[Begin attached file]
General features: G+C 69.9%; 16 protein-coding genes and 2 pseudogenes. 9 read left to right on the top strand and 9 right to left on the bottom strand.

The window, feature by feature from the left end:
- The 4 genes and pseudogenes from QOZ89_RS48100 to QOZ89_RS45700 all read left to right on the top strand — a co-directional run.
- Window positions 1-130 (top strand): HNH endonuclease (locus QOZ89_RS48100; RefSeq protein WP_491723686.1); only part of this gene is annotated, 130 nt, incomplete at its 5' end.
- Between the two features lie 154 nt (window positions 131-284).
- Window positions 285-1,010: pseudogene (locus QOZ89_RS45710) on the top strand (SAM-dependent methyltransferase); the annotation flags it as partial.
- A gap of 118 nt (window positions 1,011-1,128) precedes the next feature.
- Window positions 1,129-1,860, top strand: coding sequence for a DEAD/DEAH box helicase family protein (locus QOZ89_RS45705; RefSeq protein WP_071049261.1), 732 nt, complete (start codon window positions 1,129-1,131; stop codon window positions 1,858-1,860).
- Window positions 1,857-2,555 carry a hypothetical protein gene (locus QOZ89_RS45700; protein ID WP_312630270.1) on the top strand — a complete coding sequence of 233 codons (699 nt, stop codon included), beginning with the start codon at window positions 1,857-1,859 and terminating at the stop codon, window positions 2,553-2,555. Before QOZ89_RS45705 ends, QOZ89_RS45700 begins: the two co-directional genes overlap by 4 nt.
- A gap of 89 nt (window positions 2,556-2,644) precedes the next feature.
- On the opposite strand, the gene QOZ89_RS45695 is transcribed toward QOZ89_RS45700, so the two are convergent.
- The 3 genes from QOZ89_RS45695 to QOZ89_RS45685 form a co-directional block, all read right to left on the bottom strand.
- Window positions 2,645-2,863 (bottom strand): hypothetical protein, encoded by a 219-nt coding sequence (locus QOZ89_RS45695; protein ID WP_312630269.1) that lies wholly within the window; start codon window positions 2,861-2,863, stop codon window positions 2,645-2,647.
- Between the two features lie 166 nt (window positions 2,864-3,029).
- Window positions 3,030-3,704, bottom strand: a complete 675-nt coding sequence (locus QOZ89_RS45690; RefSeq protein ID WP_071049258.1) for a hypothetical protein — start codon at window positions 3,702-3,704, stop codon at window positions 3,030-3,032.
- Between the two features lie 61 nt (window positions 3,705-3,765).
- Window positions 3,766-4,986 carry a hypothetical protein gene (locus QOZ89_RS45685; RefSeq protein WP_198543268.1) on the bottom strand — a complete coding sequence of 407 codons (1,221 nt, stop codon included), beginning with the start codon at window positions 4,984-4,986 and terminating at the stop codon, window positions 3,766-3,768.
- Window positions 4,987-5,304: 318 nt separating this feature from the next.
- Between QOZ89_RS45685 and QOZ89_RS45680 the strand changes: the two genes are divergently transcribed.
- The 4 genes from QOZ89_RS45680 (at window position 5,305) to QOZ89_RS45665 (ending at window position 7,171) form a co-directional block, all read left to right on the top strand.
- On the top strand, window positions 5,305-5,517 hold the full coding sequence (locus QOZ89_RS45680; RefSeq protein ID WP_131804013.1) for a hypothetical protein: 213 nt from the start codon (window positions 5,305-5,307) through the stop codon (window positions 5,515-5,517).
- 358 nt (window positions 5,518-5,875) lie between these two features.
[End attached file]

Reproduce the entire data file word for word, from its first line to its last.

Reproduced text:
General features: G+C 69.9%; 16 protein-coding genes and 2 pseudogenes. 9 read left to right on the top strand and 9 right to left on the bottom strand.

The window, feature by feature from the left end:
- The 4 genes and pseudogenes from QOZ89_RS48100 to QOZ89_RS45700 all read left to right on the top strand — a co-directional run.
- Window positions 1-130 (top strand): HNH endonuclease (locus QOZ89_RS48100; RefSeq protein WP_491723686.1); only part of this gene is annotated, 130 nt, incomplete at its 5' end.
- Between the two features lie 154 nt (window positions 131-284).
- Window positions 285-1,010: pseudogene (locus QOZ89_RS45710) on the top strand (SAM-dependent methyltransferase); the annotation flags it as partial.
- A gap of 118 nt (window positions 1,011-1,128) precedes the next feature.
- Window positions 1,129-1,860, top strand: coding sequence for a DEAD/DEAH box helicase family protein (locus QOZ89_RS45705; RefSeq protein WP_071049261.1), 732 nt, complete (start codon window positions 1,129-1,131; stop codon window positions 1,858-1,860).
- Window positions 1,857-2,555 carry a hypothetical protein gene (locus QOZ89_RS45700; protein ID WP_312630270.1) on the top strand — a complete coding sequence of 233 codons (699 nt, stop codon included), beginning with the start codon at window positions 1,857-1,859 and terminating at the stop codon, window positions 2,553-2,555. Before QOZ89_RS45705 ends, QOZ89_RS45700 begins: the two co-directional genes overlap by 4 nt.
- A gap of 89 nt (window positions 2,556-2,644) precedes the next feature.
- On the opposite strand, the gene QOZ89_RS45695 is transcribed toward QOZ89_RS45700, so the two are convergent.
- The 3 genes from QOZ89_RS45695 to QOZ89_RS45685 form a co-directional block, all read right to left on the bottom strand.
- Window positions 2,645-2,863 (bottom strand): hypothetical protein, encoded by a 219-nt coding sequence (locus QOZ89_RS45695; protein ID WP_312630269.1) that lies wholly within the window; start codon window positions 2,861-2,863, stop codon window positions 2,645-2,647.
- Between the two features lie 166 nt (window positions 2,864-3,029).
- Window positions 3,030-3,704, bottom strand: a complete 675-nt coding sequence (locus QOZ89_RS45690; RefSeq protein ID WP_071049258.1) for a hypothetical protein — start codon at window positions 3,702-3,704, stop codon at window positions 3,030-3,032.
- Between the two features lie 61 nt (window positions 3,705-3,765).
- Window positions 3,766-4,986 carry a hypothetical protein gene (locus QOZ89_RS45685; RefSeq protein WP_198543268.1) on the bottom strand — a complete coding sequence of 407 codons (1,221 nt, stop codon included), beginning with the start codon at window positions 4,984-4,986 and terminating at the stop codon, window positions 3,766-3,768.
- Window positions 4,987-5,304: 318 nt separating this feature from the next.
- Between QOZ89_RS45685 and QOZ89_RS45680 the strand changes: the two genes are divergently transcribed.
- The 4 genes from QOZ89_RS45680 (at window position 5,305) to QOZ89_RS45665 (ending at window position 7,171) form a co-directional block, all read left to right on the top strand.
- On the top strand, window positions 5,305-5,517 hold the full coding sequence (locus QOZ89_RS45680; RefSeq protein ID WP_131804013.1) for a hypothetical protein: 213 nt from the start codon (window positions 5,305-5,307) through the stop codon (window positions 5,515-5,517).
- 358 nt (window positions 5,518-5,875) lie between these two features.